And then I stop and sigh. And realize that for a house to be a comforting place, it is about the love of the people who live there and not about the decor. And realize, again, that I’m doing the best I can and should probably not even go down that wishful path of “It would be so great if…” We have enough. We don’t need more. Better that I can take them to the movies from time to time, or out to eat. Better that I pay for groceries and clothes. Better that they can play the sports they want. Better that we can sit at our second-hand table and play a board game and eat supper and know that someone thought enough of us to give that table to us.

We are constantly barraged with images of “perfect” homes and families on the television and in magazines. It is easy to slip into the mindset of wanting more, of trying to reach this standard of living which is pretty improbable for the majority of people in the world. It’s easy to confuse this idea that having the perfectly decorated house means you have a perfect family and life. It feels almost like if you can achieve that perfect backyard, you will certainly have the loving family memories that go along with it. But of course it doesn’t matter what your house or yard looks like. I don’t love my family any less because I have an unfinished bathroom and a Brady kitchen (sans avocado fridge).

They say that women get a low self-esteem from reading fashion magazines. Well, I had to stop looking at Pottery Barn catalogs and home magazines for similar reasons. If a furniture catalog comes in the mail, I throw it out.

It’s too easy to get caught up in the idea of “keeping up with the Joneses,” especially when one lives in an affluent, Northeastern suburb like I do. Many of my children’s friends live in large, gorgeously decorated homes. They often “wish” we had a bigger house. I always respond with, “Who would clean it? You boys don’t even like to clean the one we have!”

And now with Christmas rapidly approaching I will be faced with the boys and their desires for toys that are way too expensive and homes all around us that are beautifully decked out for the holidays. We will make our humble house homey for the season with our tree that we pick out together and a collection of ornaments that I inherited from my mom from my own childhood, as well as ornaments the boys and I have been picking out and collecting over the years. The boys’ will get new bikes for Christmas and a few other gifts and will be spoiled by their relatives and not even realize how lucky they are. But I’ll know.

The truth is we are luckier than 99% of the people out there in this great big world. We have our health  and a roof over our head and food in the refrigerator and a loving family and lots of “extras”. My kids complain that they are bored if they aren’t playing video games on their ridiculously expensive devices. I was able to buy and cook a Thanksgiving dinner for my mother and brother and have leftovers to feed us for a week. I have a job and a steady income and my boys can go to school and get an education and learn music and art and play sports. And at the end of the day, we are together. We can snuggle on our almost too small couch and read a book or watch a movie.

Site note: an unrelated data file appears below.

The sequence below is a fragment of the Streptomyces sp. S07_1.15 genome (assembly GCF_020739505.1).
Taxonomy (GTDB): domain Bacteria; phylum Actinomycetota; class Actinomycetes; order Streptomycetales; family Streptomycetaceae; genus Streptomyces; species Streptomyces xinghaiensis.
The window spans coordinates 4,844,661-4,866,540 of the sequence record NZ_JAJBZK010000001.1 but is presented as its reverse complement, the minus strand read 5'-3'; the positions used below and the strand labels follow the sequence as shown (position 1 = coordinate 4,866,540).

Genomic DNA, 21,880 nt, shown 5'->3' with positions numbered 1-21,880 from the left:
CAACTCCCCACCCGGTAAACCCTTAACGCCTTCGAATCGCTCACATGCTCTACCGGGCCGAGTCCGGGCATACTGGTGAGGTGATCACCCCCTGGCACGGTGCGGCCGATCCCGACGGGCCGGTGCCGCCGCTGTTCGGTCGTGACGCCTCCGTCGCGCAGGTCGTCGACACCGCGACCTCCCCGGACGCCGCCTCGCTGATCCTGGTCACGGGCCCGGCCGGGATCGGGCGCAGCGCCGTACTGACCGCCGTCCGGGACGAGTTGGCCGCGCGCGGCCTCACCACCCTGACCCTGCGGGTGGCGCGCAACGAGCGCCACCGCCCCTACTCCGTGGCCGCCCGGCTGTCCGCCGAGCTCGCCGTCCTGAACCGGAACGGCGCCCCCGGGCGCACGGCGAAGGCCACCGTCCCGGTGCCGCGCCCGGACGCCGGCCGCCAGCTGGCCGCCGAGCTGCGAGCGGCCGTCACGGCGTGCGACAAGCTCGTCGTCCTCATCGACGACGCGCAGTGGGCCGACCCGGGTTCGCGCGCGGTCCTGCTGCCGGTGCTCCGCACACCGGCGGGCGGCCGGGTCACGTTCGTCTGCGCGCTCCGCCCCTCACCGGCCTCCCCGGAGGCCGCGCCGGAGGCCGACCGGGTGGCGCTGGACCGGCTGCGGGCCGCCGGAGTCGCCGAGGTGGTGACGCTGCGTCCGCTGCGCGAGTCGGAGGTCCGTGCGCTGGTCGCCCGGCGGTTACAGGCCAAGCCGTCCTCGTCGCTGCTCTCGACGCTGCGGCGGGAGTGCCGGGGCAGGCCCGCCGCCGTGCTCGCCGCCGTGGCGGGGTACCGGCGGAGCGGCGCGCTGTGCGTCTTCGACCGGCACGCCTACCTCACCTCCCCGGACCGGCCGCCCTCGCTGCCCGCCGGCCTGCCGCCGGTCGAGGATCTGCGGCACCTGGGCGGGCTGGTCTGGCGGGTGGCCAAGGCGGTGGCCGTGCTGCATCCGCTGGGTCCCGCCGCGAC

We have enough.

Why I can’t count my blessings

I thought I would re-share this post from last year, since I realized I reused my favorite Thanksgiving quote for One-Liner Wednesday last night. And since I have gained so many thoughtful new readers, for whom I am extremely grateful, I thought I’d repost my expanded thoughts on counting blessings. Today, I am grateful for the sounds of my boys playing together in the other room, the hot coffee in my cup, the opportunity to cook for my family, food in the fridge, friends all over the world, the air in my lungs, the brain in my head, and my sensitive heart that can at times seem like a curse, as well as a blessing. And I am thankful for the people who read this blog and encourage me in my writing pursuits, however good or poor the results sometimes. And I thank God for choosing me to live out this adventure; I have faith that even though the path is sometimes rocky, it is leading somewhere amazing.

Thanksgiving Belly

Giving thanks for his Thanksgiving Belly


Adventures in Single Mommyhood

If the only prayer you ever say in your entire life is “thank you”, it will be enough. – Meister Eckhart

Recently, C has been having a problem sleeping thanks to a scary book that his brother had brought home from the library. I told him that he just needed to think about happy things as he was drifting off to sleep. He said, I can’t think of any happy things. WHAT?! There are so many things to be happy about, I told him. So I started rattling off the biggies: his family, his friends, his pets, black-and-white his beloved stuffed animal…but I could see from his expression that this just wasn’t doing it for him. Then I remembered the book: 14,000 Things to Be Happy About. C was intrigued and a bit skeptical. 14,000 things? We got the book from my room and we got him all snuggled…

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One-Liner Wednesday– Thanksgiving

If the only prayer you ever say in your life is thank you, it will be enough.

-Meister Eckhart

My favorite and oft-quoted thought on Thanksgiving and gratitude is brought to you as part of Linda G Hill’s One-Liner Wednesday: